A fuel oil leak from a containership at the Global Container Terminal in Bayonne has been stopped, the U.S. Coast Guard announced on Sept. 30. The container vessel YM Mandate is no longer leaking fuel oil from a crack in the hull.
The ship is internally conducting a transfer of fuel oil from the affected tank.
Fuel oil is being pumped from the affected tank to a barge alongside the vessel and will continue to be pumped until the affected tank is empty, and repairs to the hull can be made.
All leaking product is currently contained within the boom and skimmer system.
An oil containment boom, a temporary floating barrier, and absorbent pads have been deployed around the YM Mandate, according to the Coast Guard. Contracted skimming vessels have been working to remove oil from the water.
Containing and absorbing
A unified command consisting of the Coast Guard, New Jersey Department of Environmental Protection, and Gallagher Marine Systems, responded to the report of an oil leak in the water.
The National Response Center contacted Coast Guard Sector New York watchstanders on Sept. 28, reporting a sheen near the vessel Yang Ming (YM) Mandate.
The YM Mandate was built in 2010 and can hold 6,572 twenty-foot equivalent units (TEUs). Each storage container is 20 feet long, meaning the YM Mandate can carry approximately 6,572 storage containers.
A Coast Guard Maritime Safety and Security Team (MSST) New York boat crew in the area reported a small crack in the ship’s hull, which was leaking fuel oil. Coast Guard investigators confirmed the leak.
YM Mandate activated its Coast Guard-approved vessel response plan by making notifications and activating response resources.
The affected tank has a capacity of 462,297 gallons. The amount of fuel oil leaked is not known at this time.
The last time an oil spill occurred was in 2018. APM Terminal alerted the National Response Centre that fuel had spilled into Newark Bay while a ship was refueling pier-side at the terminal.
While commercial cleanup crews used a boom to contain the fuel and recover it from the waterway, it’s not clear how much oil was spilled and how much was recovered.
An oil spill occurred in Bayonne in 2015. There was a collision between a tugboat and fuel terminal pier at the International-Matex Tank Terminal (IMTT) site on Aug. 1.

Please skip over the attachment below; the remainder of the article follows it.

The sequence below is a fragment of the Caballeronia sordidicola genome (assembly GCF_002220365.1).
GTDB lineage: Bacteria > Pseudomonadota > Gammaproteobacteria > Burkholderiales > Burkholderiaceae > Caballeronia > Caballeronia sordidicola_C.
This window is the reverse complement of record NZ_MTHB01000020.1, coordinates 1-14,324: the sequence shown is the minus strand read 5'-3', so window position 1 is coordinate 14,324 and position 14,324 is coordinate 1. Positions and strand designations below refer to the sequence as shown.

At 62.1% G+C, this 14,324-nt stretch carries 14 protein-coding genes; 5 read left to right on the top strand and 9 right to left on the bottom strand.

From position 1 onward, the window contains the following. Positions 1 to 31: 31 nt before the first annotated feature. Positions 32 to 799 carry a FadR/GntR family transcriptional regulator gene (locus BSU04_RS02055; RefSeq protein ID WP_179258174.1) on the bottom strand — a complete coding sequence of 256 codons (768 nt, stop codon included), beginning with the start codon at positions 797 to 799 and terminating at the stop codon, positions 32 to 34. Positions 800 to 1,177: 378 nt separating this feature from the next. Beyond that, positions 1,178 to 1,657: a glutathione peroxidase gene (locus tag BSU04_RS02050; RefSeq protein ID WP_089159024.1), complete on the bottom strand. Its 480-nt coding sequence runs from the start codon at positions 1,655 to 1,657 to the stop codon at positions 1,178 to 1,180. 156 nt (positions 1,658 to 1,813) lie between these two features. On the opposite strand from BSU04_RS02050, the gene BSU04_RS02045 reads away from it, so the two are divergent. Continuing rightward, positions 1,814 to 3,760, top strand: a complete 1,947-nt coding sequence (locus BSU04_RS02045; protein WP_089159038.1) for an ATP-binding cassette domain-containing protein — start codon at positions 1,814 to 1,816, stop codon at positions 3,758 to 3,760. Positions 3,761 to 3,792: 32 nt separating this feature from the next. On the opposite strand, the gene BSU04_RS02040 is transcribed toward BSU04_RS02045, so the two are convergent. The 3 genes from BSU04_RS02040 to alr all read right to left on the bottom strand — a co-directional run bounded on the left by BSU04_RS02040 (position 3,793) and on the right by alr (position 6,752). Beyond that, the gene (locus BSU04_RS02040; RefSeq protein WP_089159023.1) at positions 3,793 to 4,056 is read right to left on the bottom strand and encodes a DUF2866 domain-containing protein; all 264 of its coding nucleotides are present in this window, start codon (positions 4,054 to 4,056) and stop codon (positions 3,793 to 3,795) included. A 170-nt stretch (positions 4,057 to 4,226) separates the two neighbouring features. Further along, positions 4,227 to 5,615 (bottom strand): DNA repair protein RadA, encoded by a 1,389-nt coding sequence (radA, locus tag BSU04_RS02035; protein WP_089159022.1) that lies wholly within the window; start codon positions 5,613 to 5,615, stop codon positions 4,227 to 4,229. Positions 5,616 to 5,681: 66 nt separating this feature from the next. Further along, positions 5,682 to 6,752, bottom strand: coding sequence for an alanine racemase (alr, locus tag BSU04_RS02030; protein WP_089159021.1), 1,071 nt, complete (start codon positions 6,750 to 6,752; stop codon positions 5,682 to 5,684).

The accident resulted in a spill of approximately 1,000 gallons. The Coast Guard responders and IMTT crew members placed a containment boom in the water and stopped the oil from spreading farther.
Another oil spill occurred during SuperStorm Sandy in 2012. Storm water surging in from New York Bay pushed leftover oil up to the surface and spilled it on the east side of Bayonne. The watery oil, presumably from an old oil refinery, left a thick residue on surrounding properties.
Some of the worst oil spills in or around Bayonne occurred 30 years ago.
An oily history
In 1990, the rupture of an Exxon underwater pipeline on Jan. 1 resulted in the release of 567,000 gallons of fuel oil into the Arthur Kill.
The leak occurred just south of the Goethals Bridge due to a five-foot gash in the pipeline that connects the Bayway Refinery in Linden to the Bayonne Plant in Bayonne. Tides and winds moved the oil up the Arthur Kill and the Staten Island coastline into Newark Bay and the Kill Van Kull along the Bayonne coastline.
Cleanup crews recovered approximately 141,000 of the 567,000 gallons of oil. By the time cleanup efforts were completed, approximately 50 percent of the oil had evaporated.
Months later, another oil spill occurred in Bayonne. Anywhere from 24,000 to 34,000 gallons of heating oil leaked from a hole in a barge at Exxon’s Constable Hook terminal on Feb. 28, 1990.
The barge had a large gash above the hull on the port side; the cause was unclear. While crews were dispatched to clean the water, it’s not clear how much oil was recovered.
On March 1, nearly 4,000 gallons of heavy crude oil spilled into the Arthur Kill at Exxon’s refinery in Linden.
On June 7, 1990, the oil tanker Nautilus ran aground in the Kill Van Kull, rupturing its hull and leaking about 260,000 gallons of heavy oil into the water.
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